Interview: Enrico Di Lorenzo of Hideous Divinity, On Their New EP, LV-426

In isolation, no one can hear you scream. Whether that isolation is in the vacuum of space, or in your own head, there are places where you can go where no help can reach you. The COVID-19 pandemic created a series of situations around the planet where people were either forced to venture out into an uncertain world to seek their own subsistence, or provide for the subsistence of others, with a deadly and invisible enemy lurking around every corner, choking the air with dread. Still, others were trapped indoors, alone and increasingly withdrawn, as if huddled in a satellite set adrift in orbit, with no tethers to its place origin and no destination in which to plot a course. This is the mood and the reality that Italian progressive death metal band Hideous Divinity attempts to illuminate on their most recent EP, LV-426.

The album examines the terror of the pandemic and humanity’s battle with an unthinking, unfeeling killer, and the isolation that resulted, examined through the lens of James Cameron’s Aliens. Specifically, the three-song release follows a hypothetical cat-and-mouse gambit between that film’s youngest and most vulnerable character, the 6 year old colonist and sole survivor of LV-426 , Rebeca “Newt” Jorden, and a menace not unlike the Xenomorph, but imbued with a divinity that makes its campaign of carnage all the more mind-warping. Is the destruction of Newt’s home part of some larger cosmic scheme? A penance paid for humanity’s hubris? What of the terror that we in the real world have experience? Is there a lesson there to be learned? And if so, are we wisened enough to accept its conclusions?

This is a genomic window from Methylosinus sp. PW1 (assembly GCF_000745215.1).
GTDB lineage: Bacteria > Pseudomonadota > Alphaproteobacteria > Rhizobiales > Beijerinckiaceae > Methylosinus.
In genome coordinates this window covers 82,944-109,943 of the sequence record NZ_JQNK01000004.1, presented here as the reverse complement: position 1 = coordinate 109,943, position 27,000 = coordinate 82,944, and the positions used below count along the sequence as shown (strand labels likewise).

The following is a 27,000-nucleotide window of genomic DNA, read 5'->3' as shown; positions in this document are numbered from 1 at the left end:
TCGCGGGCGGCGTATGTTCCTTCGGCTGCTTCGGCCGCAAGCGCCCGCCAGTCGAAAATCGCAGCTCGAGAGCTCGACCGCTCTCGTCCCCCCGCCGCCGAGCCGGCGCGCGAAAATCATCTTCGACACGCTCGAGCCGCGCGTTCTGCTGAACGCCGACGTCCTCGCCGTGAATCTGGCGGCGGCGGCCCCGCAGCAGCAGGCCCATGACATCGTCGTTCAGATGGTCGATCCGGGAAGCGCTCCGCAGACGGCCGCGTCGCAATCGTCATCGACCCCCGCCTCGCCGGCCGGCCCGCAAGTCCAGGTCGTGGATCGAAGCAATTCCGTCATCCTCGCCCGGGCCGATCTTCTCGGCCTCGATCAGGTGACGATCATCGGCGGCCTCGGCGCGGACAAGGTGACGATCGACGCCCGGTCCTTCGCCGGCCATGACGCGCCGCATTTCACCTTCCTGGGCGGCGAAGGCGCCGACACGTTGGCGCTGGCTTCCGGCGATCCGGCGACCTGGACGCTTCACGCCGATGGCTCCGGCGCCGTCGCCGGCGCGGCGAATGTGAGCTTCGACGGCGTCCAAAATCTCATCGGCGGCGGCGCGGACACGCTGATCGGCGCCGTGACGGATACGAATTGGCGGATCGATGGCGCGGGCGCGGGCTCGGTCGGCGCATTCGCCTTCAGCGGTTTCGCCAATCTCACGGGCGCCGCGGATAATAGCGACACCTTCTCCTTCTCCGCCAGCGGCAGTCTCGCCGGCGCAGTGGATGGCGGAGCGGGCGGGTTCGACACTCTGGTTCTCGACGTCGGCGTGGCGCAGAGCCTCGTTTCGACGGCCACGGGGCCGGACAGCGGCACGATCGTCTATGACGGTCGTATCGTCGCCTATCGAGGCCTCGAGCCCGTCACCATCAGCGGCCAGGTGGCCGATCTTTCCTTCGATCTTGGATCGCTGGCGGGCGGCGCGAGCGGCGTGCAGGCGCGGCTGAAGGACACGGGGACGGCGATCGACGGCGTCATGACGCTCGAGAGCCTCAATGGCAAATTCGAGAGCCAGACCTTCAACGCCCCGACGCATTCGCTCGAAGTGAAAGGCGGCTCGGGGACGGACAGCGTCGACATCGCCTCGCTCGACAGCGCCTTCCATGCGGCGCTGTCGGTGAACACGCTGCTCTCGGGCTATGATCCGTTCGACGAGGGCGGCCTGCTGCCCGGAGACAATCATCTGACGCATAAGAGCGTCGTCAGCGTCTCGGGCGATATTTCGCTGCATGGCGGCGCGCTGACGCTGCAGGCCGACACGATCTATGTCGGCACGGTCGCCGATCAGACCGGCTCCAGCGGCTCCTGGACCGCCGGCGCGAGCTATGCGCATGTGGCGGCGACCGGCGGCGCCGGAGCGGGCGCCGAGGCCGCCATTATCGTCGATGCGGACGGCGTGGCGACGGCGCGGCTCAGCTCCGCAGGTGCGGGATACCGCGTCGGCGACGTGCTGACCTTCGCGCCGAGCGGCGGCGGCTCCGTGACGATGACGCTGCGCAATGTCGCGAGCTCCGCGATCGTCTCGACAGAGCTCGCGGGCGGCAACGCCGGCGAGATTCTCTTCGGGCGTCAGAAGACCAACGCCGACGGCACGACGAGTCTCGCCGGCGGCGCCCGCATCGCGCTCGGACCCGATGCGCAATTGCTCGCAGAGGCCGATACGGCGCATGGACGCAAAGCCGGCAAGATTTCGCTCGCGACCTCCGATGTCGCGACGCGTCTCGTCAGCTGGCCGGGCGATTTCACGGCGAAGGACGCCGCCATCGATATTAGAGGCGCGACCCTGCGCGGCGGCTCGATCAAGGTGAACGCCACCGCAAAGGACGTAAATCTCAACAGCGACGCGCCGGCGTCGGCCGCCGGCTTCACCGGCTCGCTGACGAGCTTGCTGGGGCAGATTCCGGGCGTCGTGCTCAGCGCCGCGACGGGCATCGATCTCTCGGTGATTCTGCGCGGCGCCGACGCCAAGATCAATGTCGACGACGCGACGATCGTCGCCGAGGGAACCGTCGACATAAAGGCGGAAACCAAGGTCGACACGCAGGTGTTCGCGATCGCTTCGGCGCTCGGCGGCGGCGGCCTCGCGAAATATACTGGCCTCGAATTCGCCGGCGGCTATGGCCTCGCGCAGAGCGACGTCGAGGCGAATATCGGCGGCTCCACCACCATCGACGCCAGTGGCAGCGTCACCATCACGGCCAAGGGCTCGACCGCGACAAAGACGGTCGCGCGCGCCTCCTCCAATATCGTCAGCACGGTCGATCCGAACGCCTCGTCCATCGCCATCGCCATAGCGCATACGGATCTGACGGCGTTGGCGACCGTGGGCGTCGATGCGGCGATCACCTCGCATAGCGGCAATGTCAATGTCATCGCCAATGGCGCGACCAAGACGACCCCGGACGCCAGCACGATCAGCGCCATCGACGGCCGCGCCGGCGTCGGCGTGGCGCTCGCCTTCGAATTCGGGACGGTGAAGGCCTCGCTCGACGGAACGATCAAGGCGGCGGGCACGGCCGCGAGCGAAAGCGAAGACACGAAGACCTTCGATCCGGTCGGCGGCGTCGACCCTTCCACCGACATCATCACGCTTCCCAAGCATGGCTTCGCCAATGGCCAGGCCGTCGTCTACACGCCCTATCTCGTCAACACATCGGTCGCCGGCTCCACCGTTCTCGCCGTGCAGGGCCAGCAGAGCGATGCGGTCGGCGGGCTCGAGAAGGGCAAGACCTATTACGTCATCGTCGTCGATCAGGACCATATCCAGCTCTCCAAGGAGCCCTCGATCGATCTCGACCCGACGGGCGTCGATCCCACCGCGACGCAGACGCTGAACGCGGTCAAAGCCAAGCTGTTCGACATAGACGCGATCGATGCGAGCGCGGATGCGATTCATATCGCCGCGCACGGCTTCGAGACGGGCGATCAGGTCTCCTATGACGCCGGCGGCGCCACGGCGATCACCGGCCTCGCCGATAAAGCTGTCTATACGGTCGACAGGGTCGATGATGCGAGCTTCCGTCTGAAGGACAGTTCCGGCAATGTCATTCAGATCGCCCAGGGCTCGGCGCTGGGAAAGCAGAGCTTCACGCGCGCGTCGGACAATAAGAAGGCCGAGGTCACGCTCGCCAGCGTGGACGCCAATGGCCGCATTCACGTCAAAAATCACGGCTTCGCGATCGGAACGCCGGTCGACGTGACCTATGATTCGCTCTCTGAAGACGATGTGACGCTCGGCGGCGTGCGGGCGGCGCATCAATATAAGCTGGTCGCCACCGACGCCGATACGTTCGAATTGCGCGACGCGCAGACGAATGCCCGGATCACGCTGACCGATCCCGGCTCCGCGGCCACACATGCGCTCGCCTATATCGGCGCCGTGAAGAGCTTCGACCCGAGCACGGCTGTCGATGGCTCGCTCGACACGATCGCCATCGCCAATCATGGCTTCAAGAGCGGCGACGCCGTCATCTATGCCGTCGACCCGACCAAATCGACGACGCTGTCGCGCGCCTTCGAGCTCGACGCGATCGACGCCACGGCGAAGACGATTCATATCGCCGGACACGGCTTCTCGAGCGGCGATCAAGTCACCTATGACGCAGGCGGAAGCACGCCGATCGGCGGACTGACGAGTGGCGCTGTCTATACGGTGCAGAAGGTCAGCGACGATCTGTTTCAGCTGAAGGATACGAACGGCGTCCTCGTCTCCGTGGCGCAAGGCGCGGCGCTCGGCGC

LV-426 opens with the tremendous, orchestral clash and gothic overture which splits like an atom to unleash an irradiated pantheon of whip-tailed riffs and collapsing, de-terraforming grooves that tower like lattices of gloom and unravel into blossoms of death. “Chestburst” follows with Carcass overdrive riffs and the unquenchable carnivorous, flesh-tunneling howel of vocalist Enrico “H.” Di Lorenzo’s death vocals. If you can survive long enough to make it to the escape pod, you will be granted a reprieve in the form of the dark star-chasing cover of Coheed and Cambria’s “Delirium Trigger.” You are safe, for now. But for how long?

To guide us on the trek of the great abyss above, I reached out to vocalist Enrico to get his insights on this new EP and find out how he and the rest of the band have been surviving the pandemic. It’s a pretty insightful conversation that will be sure to delight horror fans, metal maniacs, and the sentient bi-products of extra-terrestrial weapons tech experiments alike.

You can stream the entirety of LV-426 below and keep scrolling to read our exclusive interview with Enrico.

Interview conducted via email on April 9, 2021 via email. The transcript has been edited for the sake of clarity.

Was LV-426 in the works before the pandemic hit? What was the timeframe for its writing and recording? 
Not at all, the whole thing was written, pre-produced and recorded between October 2020 and February 2021. It just came out *snap*, just like that… which is quite an event giving how slow I am when I work on new material.  I remember training with Aliens‘ music score by James Horner in my earphones thinking, “My goodness, the ouverture has the coolest harmonic crescendo ever, it would be perfect for some rearrangement.” Then the idea of a concept came out. Days later, the first draft of Acheron Stream of Woe was ready.

Were there any challenges that you encountered in bringing this EP to life?
Not really. We’re not new to the “smart working” music process- you know, sending each other demo versions of music with and without vocals and stuff. Plus, here in Rome, we had relatively some freedom of movement during the second wave of the pandemic. Other than that, the whole process went on super smoothly. I guess a large part of the pressure was taken away by the fact we agreed with Century Media to release an EP. The whole production process was way more laid-back, compared to our last album. 

You tend to write albums around the themes of particular films, this time James Cameron’s Aliens. What themes are you pulling from that film for this album?